So, this thing that boots from MBR, gives you the root/privileged access you must have already had to write to the MBR? I give you the keys to my house, so you can change the locks and give me the key.

I don't want to be dismissive, but is this for real? It's not a hack.

WRONG (3, Informative)

amliebsch (724858) | more than 2 years ago | (#38091588)

This headline is incorrect, secure boot was not compromised. From the ARS story:

The exploit allegedly defeats the security features of Windows 8's new Boot Loader. However, Kleissner said in a message exchange with Ars Technica that the exploit did not currently target the Unified Extensible Firmware Interface (UEFI), but instead went after legacy BIOS. Kleissner said he has shared his research and paper and the paper he plans to present, "The Art of Bootkit Development," with Microsoft.

Secure boot does nothing if you have legacy BIOS.

Re:WRONG (1)

tepples (727027) | more than 2 years ago | (#38091994)

Legacy BIOS does nothing if your PC's motherboard has died and all affordable replacements have secure boot that can't be turned off and which don't let the end user install new certificates.

Re:WRONG (1)

Missing.Matter (1845576) | more than 2 years ago | (#38092100)

and all affordable replacements have secure boot that can't be turned of

Pretty big assumption you're making there.

Re:WRONG (0)

Anonymous Coward | more than 2 years ago | (#38092286)

Legacy BIOS does nothing if your PC's motherboard has died and all affordable replacements have secure boot that can't be turned off and which don't let the end user install new certificates.

You're also in a bad situation if your PC's motherboard has died and all motherboard manufacturers' factories have burned down and all existing stock is sold out...while we're on the topic of highly implausible situations that border on totally ridiculous. Seriously though why would any manufacturer do that? You think after all the heat MS has had with anti-trust regulators that for some reason they would somehow try and force motherboard manufacturers to not allow secureboot to be disabled?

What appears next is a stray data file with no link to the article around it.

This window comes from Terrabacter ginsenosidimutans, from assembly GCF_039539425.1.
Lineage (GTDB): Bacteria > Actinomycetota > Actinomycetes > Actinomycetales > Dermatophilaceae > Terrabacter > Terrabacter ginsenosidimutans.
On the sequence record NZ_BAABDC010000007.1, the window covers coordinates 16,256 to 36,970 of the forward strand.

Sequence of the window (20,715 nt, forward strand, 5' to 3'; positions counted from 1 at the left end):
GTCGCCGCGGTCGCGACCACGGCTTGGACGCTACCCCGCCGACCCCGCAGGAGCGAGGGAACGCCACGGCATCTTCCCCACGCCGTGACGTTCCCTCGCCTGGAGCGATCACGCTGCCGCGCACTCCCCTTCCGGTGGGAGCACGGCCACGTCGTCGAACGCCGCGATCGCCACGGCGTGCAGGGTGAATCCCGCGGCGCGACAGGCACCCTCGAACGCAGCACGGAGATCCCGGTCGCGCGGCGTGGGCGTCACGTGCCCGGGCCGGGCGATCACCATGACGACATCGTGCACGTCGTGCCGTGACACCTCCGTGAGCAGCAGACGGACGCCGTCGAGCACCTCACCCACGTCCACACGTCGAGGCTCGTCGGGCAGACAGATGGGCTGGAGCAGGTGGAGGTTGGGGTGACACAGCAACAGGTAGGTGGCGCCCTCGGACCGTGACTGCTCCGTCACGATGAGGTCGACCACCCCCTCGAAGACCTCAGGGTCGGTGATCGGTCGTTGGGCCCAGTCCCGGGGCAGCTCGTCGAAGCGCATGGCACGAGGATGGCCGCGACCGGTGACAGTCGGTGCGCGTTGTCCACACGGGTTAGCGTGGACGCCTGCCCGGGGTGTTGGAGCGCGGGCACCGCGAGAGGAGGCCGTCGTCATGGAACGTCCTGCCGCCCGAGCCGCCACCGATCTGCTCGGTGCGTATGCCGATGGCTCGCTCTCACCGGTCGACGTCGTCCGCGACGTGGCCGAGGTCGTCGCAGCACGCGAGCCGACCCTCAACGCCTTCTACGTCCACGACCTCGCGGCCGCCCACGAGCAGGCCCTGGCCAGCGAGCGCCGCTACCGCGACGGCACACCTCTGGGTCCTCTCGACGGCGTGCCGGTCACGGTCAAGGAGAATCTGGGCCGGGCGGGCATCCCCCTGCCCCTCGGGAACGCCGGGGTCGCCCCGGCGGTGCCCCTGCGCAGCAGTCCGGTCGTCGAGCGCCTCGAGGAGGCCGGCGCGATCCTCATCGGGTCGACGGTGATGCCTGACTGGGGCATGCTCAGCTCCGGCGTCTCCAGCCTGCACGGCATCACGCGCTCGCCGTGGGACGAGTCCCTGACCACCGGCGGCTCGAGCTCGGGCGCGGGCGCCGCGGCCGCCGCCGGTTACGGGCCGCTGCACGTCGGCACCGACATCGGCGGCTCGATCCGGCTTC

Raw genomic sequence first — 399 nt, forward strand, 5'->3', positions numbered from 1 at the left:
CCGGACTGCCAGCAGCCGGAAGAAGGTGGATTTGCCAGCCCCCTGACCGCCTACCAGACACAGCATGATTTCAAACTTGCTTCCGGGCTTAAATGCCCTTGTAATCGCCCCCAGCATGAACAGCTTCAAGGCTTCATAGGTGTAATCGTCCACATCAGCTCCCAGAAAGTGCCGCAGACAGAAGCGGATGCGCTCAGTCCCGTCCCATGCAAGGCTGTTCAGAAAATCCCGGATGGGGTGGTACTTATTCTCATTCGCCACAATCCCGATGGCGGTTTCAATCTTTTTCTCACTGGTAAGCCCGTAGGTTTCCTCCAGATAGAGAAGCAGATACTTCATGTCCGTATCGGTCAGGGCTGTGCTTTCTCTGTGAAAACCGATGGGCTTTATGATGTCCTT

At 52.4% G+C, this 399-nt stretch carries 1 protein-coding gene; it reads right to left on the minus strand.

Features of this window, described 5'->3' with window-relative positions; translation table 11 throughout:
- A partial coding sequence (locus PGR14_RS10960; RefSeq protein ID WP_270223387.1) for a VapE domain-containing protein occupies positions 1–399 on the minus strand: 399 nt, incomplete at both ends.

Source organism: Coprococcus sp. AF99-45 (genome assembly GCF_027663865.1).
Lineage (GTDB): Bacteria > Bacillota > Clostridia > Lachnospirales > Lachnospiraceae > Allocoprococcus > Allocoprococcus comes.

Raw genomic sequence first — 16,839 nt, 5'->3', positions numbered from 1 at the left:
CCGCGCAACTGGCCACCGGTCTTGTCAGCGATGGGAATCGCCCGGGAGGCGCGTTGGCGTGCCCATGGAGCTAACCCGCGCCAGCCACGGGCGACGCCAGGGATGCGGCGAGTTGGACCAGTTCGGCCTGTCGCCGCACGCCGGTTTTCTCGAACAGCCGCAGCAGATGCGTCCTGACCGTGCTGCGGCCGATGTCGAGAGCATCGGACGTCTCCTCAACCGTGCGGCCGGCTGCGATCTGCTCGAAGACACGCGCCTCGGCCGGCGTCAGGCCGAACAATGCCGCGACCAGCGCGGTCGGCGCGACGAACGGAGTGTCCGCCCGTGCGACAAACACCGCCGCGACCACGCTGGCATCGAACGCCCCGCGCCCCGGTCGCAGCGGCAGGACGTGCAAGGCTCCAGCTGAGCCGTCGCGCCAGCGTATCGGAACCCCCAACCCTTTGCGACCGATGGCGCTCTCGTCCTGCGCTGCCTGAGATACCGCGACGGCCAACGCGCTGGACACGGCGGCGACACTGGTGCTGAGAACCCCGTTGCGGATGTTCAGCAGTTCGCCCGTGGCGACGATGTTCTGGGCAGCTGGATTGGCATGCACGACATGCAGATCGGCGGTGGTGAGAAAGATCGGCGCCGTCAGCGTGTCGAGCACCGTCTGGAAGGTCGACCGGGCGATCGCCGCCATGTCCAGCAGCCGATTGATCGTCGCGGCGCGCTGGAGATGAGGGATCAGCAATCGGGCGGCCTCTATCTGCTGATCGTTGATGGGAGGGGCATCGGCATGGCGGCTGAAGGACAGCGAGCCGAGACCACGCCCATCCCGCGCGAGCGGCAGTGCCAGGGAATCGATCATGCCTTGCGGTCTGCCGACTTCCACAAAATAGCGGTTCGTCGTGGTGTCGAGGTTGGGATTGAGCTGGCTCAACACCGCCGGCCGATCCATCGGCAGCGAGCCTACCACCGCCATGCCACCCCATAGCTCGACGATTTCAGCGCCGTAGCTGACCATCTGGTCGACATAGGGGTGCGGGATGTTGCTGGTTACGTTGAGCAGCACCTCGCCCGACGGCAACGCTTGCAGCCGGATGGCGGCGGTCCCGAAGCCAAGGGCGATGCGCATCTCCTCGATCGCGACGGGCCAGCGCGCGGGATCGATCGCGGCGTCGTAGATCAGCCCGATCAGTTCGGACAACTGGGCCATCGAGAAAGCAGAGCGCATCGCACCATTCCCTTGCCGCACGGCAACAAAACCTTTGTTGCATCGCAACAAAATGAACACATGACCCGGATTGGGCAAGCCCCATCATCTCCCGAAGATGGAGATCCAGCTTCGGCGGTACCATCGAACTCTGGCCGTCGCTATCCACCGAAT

What about windows users? (0)

Anonymous Coward | more than 2 years ago | (#38091870)

I don't know why you all want to screw windows users.

I, for one, want my windows computer to be safe against things like ophcrack + rainbow tables.

First I was mad at MS... (0)

Anonymous Coward | more than 2 years ago | (#38092610)

At first I was being angry seeing all the mediocrity coming from that company.

Then it turned to laughter.

Nowadays I just want to cry. They're sad. So sad.

The day I have to jailbreak my PC... (1)

Tastecicles (1153671) | more than 2 years ago | (#38092686)

...to run software I WANT TO RUN ON IT is the day my Pentium Pro comes down out of the loft.

Damnit! (1)

sgt scrub (869860) | more than 2 years ago | (#38092860)

I gave it a month after release. I totally shouldn't have put $20 on it! Oh well. The odds were too good to pass up.

What is this for? (1)

nitrowing (887519) | more than 2 years ago | (#38092862)

I don't like any of the ways this can happen. It's MY computer, I built it and sometimes I like to install Windows. Sometimes I like to play with Linux. Sometimes I like to play with overclocking and keep rebooting until it actually stays usable for more than 5 minutes. The fact that there is an exploit is good. The fact that M$ is actually trying to screw us is bad, they will try harder every year. I have never actually had a computer virus.

Re:What is this for? (1)

exomondo (1725132) | more than 2 years ago | (#38092914)

There's always one in every secureboot story. So tell me, how are they trying to screw you?